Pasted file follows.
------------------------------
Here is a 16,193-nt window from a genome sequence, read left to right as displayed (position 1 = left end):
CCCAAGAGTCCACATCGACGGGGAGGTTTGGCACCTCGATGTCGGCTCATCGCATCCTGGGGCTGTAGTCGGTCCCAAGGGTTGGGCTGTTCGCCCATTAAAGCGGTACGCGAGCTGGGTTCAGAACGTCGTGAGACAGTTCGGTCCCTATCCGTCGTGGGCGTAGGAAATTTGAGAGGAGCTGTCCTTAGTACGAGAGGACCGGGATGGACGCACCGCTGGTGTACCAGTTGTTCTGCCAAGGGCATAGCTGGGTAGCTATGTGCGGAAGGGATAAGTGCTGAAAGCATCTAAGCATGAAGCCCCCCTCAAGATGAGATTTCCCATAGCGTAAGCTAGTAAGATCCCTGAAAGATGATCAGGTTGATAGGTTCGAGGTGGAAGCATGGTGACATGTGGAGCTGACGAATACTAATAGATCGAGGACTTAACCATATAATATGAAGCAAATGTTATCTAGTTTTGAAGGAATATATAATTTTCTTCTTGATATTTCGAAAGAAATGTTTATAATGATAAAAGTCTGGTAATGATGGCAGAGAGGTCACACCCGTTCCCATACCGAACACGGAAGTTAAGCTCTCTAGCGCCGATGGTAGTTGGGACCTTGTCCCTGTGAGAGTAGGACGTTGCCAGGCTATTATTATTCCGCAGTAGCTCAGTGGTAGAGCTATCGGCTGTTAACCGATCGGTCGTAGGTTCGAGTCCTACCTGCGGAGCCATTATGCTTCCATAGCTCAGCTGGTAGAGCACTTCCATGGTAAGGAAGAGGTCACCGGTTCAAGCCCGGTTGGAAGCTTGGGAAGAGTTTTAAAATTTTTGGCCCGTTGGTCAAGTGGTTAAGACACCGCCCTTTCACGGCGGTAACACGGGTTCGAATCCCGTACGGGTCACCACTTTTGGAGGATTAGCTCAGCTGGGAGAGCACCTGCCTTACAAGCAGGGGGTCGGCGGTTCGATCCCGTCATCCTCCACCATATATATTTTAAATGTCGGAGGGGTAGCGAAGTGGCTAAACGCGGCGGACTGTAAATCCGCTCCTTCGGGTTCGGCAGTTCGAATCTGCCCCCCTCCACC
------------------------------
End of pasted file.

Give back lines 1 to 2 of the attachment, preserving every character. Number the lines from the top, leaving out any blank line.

Here is a 16,193-nt window from a genome sequence, read left to right as displayed (position 1 = left end):
CCCAAGAGTCCACATCGACGGGGAGGTTTGGCACCTCGATGTCGGCTCATCGCATCCTGGGGCTGTAGTCGGTCCCAAGGGTTGGGCTGTTCGCCCATTAAAGCGGTACGCGAGCTGGGTTCAGAACGTCGTGAGACAGTTCGGTCCCTATCCGTCGTGGGCGTAGGAAATTTGAGAGGAGCTGTCCTTAGTACGAGAGGACCGGGATGGACGCACCGCTGGTGTACCAGTTGTTCTGCCAAGGGCATAGCTGGGTAGCTATGTGCGGAAGGGATAAGTGCTGAAAGCATCTAAGCATGAAGCCCCCCTCAAGATGAGATTTCCCATAGCGTAAGCTAGTAAGATCCCTGAAAGATGATCAGGTTGATAGGTTCGAGGTGGAAGCATGGTGACATGTGGAGCTGACGAATACTAATAGATCGAGGACTTAACCATATAATATGAAGCAAATGTTATCTAGTTTTGAAGGAATATATAATTTTCTTCTTGATATTTCGAAAGAAATGTTTATAATGATAAAAGTCTGGTAATGATGGCAGAGAGGTCACACCCGTTCCCATACCGAACACGGAAGTTAAGCTCTCTAGCGCCGATGGTAGTTGGGACCTTGTCCCTGTGAGAGTAGGACGTTGCCAGGCTATTATTATTCCGCAGTAGCTCAGTGGTAGAGCTATCGGCTGTTAACCGATCGGTCGTAGGTTCGAGTCCTACCTGCGGAGCCATTATGCTTCCATAGCTCAGCTGGTAGAGCACTTCCATGGTAAGGAAGAGGTCACCGGTTCAAGCCCGGTTGGAAGCTTGGGAAGAGTTTTAAAATTTTTGGCCCGTTGGTCAAGTGGTTAAGACACCGCCCTTTCACGGCGGTAACACGGGTTCGAATCCCGTACGGGTCACCACTTTTGGAGGATTAGCTCAGCTGGGAGAGCACCTGCCTTACAAGCAGGGGGTCGGCGGTTCGATCCCGTCATCCTCCACCATATATATTTTAAATGTCGGAGGGGTAGCGAAGTGGCTAAACGCGGCGGACTGTAAATCCGCTCCTTCGGGTTCGGCAGTTCGAATCTGCCCCCCTCCACC